One day soon, the other side of the bed will be occupied by him once again, and I will no longer have to utilize the services of my heating blanket to keep warm at night.
At certain times over the past 3-months, I’ve used this solo time to imagine what a life led in his permanent absence would be like; as though he were gone for good and not only for a short stint. I’ve pondered how I would manage and carry on without him. I’ve gotten a tiny glimpse as to why a widow might keep herself in mourning for a lifetime.
When you’ve married your heart to another full throttle – after weaving your lives together for a spell – there is no such thing as time spent without their energetic impression accompanying you.
Mind you, I can hold my own. I’m steady on my own two aching feet and can joy it up with the best of em, all on my own accord. But I want to keep doing all of that with him close at hand.
One day soon, I’ll shift positions in the middle of the night and in place of the open sea, he’ll be there to catch me – and it will be the utmost of grand occasions.
Tag Archives: love
I have mixed feelings about Valentine’s Day. For me, V-Day is on par with Santa Claus at Christmas. I mean, part of me gets the whimsy of it but a bigger part of me is all like: Really?! THIS is what the group consensus came up with?
When holidays have the great potential to plummet a fair amount of our brethren into the pits of despair, based on the hype that gets generated around them and the unrealistic notions hitched to their giddy-up, I’d say something is in serious need of cultural repair.
I recently attended a presentation on the University of Montana (UM) campus for Mental Health Awareness Week and learned that 71% of UM students report feeling “very lonely” and 64% report feeling “very sad.” Loneliness is affecting the masses. I’ve got nothing against those who are super into celebrating V-Day on their own accord and feel called to set aside a day to connect with their romantic partner – I think that’s great, truly. My problem lies in the expectations we’ve orchestrated around V-Day; the pressure to be in love or have some grand lusty time; the hype and the heart-shaped everything; and the fact that in large part V-Day is a female heavy holiday and it’s the guy who’s supposed to dote on the special gal in his life and not the other way around. Females in particular are dangerously caught up in fictitious ideas of what it means to be in love and what our partners should and shouldn’t do to continuously prove to us how much they adore us. V-Day keeps in motion a slew of not-so-great to super-unhealthy views and notions centered around romantic relationships, sex, love, desire, and connection. And V-Day makes a lot of people feel even lonelier.
Like the pic I took above, from a book I came across in Powell’s Books while visiting Portland last weekend, says: What if this were enough? What if whatever we have going on right now we regarded as being enough? Enough to be content, to be happy, to be at ease in the world of heart-shaped everything on V-Day.
What if we were able to invoke the message of the 7th of the Fourteen Mindfulness Trainings: Dwelling Happily in the Present Moment?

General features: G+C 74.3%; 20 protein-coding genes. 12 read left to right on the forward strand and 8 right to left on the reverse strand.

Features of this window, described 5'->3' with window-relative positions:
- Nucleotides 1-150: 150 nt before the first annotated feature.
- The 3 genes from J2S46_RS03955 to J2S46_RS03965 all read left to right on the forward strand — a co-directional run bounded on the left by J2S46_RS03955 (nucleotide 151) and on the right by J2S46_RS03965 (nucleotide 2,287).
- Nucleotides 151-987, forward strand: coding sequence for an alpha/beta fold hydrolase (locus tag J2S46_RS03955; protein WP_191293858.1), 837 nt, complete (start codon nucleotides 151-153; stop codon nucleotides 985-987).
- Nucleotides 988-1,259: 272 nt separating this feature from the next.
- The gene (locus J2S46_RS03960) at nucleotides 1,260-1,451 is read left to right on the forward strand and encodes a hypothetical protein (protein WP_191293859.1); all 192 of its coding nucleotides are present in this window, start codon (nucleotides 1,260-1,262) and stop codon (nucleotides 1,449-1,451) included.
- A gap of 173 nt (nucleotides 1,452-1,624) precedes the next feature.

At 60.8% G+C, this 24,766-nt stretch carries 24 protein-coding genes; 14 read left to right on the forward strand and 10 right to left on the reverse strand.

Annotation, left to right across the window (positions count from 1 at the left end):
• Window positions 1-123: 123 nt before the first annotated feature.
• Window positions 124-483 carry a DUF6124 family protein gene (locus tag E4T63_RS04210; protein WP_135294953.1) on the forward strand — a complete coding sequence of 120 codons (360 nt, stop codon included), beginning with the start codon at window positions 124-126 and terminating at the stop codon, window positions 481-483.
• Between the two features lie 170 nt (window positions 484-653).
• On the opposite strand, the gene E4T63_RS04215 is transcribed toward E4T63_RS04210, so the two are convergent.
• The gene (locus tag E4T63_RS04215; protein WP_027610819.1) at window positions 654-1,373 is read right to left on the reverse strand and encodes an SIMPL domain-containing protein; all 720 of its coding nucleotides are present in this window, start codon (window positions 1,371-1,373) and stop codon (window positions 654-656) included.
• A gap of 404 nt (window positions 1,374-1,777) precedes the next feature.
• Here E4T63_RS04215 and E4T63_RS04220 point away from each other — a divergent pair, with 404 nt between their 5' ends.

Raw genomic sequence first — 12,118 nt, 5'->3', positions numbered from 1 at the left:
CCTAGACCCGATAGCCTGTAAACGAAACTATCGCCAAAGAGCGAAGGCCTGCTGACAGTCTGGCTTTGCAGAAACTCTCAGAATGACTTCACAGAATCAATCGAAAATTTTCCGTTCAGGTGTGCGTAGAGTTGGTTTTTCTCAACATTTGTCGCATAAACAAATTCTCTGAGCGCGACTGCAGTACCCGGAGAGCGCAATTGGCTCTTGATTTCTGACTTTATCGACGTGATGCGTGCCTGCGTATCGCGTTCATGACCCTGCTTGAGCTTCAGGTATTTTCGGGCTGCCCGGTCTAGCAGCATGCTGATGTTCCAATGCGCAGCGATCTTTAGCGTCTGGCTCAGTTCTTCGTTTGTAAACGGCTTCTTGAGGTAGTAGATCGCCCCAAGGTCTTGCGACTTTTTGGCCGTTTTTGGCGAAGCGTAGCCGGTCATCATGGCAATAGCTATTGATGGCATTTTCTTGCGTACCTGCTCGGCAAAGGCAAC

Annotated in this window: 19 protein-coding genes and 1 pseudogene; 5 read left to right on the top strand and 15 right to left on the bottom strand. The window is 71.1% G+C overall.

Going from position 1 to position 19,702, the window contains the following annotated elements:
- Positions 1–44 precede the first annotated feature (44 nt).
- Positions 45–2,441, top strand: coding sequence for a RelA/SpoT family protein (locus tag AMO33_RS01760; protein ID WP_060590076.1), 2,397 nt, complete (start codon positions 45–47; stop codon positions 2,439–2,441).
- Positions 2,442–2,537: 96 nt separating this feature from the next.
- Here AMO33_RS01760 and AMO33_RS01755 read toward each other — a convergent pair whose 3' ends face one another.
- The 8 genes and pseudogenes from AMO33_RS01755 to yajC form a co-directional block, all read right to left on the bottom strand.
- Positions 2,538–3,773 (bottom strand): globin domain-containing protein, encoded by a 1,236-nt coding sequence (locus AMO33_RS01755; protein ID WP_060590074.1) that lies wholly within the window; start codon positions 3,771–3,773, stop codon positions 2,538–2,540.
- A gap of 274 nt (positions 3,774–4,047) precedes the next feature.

Aware of the suffering caused by sexual misconduct, I am committed to cultivating responsibility and learning ways to protect the safety and integrity of individuals, couples, families, and society. Knowing that sexual desire is not love, and that sexual activity motivated by craving always harms myself as well as others, I am determined not to engage in sexual relations without true love and a deep, long-term commitment made known to my family and friends. I will do everything in my power to protect children from sexual abuse and to prevent couples and families from being broken by sexual misconduct. Seeing that body and mind are one, I am committed to learning appropriate ways to take care of my sexual energy and cultivating loving kindness, compassion, joy and inclusiveness – which are the four basic elements of true love – for my greater happiness and the greater happiness of others. Practicing true love, we know that we will continue beautifully into the future.
True Love is the third of the five mindfulness trainings as part of the Plum Village tradition led by our root teacher Zen Master Thich Nhat Hanh.
Over the past year or so, I’ve been hearing – both directly and indirectly – from more and more sangha members, an increasing inquiry centered around how to date. And more appropriately: how to date well and skillfully, as a mindfulness practitioner.
When I first started hearing these ponderings from folks, I thought to myself: I have no freakin idea. And furthermore: I’m not sure I can ever offer anything on this particular topic, given that I’ve been married since I was 20-years-old. Isn’t is rather like the old adage to never get a haircut from a bald barber? Who wants dating advice from a seasoned married woman who’s dating history consists solely of being really poor at it from age 15-19?
But as is often the case for me, things have been percolating. I’m a s..l..o..w percolator. I often need time to digest and absorb things, in order to figure out how best to approach situations.
Oftentimes I’ll rotate a particular matter back and forth between the front burner and the back burner of my conscious thought process – and then at times I move the matter onto a whole other backup stove I have located in some other room, where it’s still simmering but more removed from my mental sight. Depending on the matter at hand, this might happen for weeks or months at a time before I feel as though I’ve landed on some insight or clarity into the subject.